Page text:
One-third of the rise in serious coronavirus patients since late last week is explained by a change in doctors’ definitions, a top physician said.
Two weeks ago Israel had 45 serious coronavirus patients. On Thursday the number stood at 65, and since then it has jumped to 86.
Galia Rahav of Sheba Medical Center said that part of the increase happened because some of her staff are using a lower bar than they were for classifying patients as serious.
There are currently 15 serious patients in Sheba, Israel’s largest hospital, and last week “around half of them would have been classed as moderate or mild,” Rahav, the hospital’s head of infectious diseases, told The Times of Israel.
Jacob Moran-Gilad, a member of Israel’s Epidemic Management Team and Ben Gurion University professor, said he is aware that definition changes sometimes impact the reported numbers of serious patients.
“Every time that case definitions are amended, it can have an artificial impact on reporting,” he said.
Rahav stated that her doctors’ assessments have changed because she complained that they were deciding the severity of patients by applying their own symptom-based judgement rather than applying World Health Organization standards, as required by hospital policy.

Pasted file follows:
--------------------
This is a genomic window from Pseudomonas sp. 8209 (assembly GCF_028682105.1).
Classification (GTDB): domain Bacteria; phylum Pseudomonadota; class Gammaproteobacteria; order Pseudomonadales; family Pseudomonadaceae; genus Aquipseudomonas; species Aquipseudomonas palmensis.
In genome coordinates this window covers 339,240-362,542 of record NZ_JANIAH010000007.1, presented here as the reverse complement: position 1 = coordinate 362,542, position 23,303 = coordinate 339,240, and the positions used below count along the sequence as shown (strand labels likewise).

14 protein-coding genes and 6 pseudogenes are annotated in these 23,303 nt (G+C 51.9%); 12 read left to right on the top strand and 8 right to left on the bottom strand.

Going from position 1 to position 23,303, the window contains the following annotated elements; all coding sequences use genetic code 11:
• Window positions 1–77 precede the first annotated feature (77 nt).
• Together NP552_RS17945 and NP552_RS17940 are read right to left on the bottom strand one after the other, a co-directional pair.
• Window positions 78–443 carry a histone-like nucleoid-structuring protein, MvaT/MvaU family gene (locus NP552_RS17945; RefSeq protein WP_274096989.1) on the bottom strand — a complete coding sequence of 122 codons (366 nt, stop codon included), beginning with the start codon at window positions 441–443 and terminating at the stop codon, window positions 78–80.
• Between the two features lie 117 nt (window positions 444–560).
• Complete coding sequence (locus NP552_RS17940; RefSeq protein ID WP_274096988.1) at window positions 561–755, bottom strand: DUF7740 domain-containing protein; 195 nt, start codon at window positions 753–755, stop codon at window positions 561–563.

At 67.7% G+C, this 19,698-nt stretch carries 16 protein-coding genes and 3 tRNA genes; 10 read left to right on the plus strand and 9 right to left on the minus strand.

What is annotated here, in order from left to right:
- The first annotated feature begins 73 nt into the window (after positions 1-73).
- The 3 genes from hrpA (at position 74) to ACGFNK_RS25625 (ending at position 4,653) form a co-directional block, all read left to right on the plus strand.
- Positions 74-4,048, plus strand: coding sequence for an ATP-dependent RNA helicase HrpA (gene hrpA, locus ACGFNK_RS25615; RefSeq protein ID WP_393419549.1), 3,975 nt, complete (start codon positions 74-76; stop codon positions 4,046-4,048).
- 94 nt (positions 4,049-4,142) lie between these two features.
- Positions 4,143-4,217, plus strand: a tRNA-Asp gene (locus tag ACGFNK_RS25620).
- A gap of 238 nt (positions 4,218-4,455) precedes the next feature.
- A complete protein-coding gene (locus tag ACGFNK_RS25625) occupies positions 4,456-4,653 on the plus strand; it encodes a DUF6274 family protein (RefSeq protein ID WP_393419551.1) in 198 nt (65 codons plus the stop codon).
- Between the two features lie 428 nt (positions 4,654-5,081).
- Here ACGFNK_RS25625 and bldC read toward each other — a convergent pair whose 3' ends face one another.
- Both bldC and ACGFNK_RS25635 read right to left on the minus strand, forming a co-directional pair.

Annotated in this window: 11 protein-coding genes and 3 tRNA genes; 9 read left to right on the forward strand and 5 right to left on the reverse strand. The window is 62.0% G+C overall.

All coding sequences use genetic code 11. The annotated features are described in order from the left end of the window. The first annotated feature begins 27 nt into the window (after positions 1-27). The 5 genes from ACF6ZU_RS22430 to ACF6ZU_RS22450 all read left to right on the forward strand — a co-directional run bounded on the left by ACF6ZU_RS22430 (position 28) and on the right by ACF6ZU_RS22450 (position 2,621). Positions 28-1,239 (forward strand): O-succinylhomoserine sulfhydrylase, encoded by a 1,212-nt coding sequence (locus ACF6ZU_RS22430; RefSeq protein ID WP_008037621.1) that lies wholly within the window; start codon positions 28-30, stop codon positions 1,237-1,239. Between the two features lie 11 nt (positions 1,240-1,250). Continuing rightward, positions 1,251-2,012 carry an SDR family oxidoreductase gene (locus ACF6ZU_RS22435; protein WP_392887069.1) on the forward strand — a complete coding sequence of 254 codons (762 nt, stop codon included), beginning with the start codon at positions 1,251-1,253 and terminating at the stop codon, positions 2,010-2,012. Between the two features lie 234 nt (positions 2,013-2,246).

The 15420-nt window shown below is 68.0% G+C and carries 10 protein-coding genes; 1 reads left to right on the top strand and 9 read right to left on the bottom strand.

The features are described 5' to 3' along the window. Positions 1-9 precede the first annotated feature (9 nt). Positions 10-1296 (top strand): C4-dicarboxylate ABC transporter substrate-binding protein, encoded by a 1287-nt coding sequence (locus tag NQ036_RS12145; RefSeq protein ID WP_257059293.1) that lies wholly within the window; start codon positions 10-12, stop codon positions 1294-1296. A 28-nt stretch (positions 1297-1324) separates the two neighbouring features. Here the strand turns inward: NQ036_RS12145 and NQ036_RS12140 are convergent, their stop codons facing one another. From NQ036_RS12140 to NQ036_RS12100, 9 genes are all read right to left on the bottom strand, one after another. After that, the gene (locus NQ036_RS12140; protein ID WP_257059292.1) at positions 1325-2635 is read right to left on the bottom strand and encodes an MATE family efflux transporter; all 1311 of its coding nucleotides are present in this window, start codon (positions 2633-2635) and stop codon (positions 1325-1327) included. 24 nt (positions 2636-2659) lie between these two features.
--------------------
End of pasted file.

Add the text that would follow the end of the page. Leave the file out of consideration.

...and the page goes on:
Rahav said she wants to see other hospitals, which currently follow disparate criteria, follow suit, and asked the Health Ministry to suggest they do so. But she said the ministry hasn’t made any such request, and based on her conversations with peers, other hospitals haven’t made changes.
Moran-Gilad said there has been no national policy change on definitions, and Gabriel Izbicki, senior doctor at Jerusalem’s Shaare Zedek Medical Center, said there have been no new guidelines at his institution.
Rahav cautioned against citing doctors’ conduct to play down the severity of the current spike, calling this “churlish.” She said: “It’s wrong to say that the increase is due to doctors’ definitions.”
Moran-Gilad said that there are currently differences between hospitals regarding how patients are categorized, and that the possibility of standardized criteria based on WHO definitions is “definitely something being discussed on a national level.”
He said that the motivation isn’t to categorize more people as serious, but rather to have a national set of standards. If this is in line with international definitions it has various benefits, he said, including improving eligibility for experimental treatments and drug trials, which often require adherence to WHO patient classifications.
Moran-Gilad said: “Standardization will ensure consistency of national data, allow comparability and also streamline patient management.”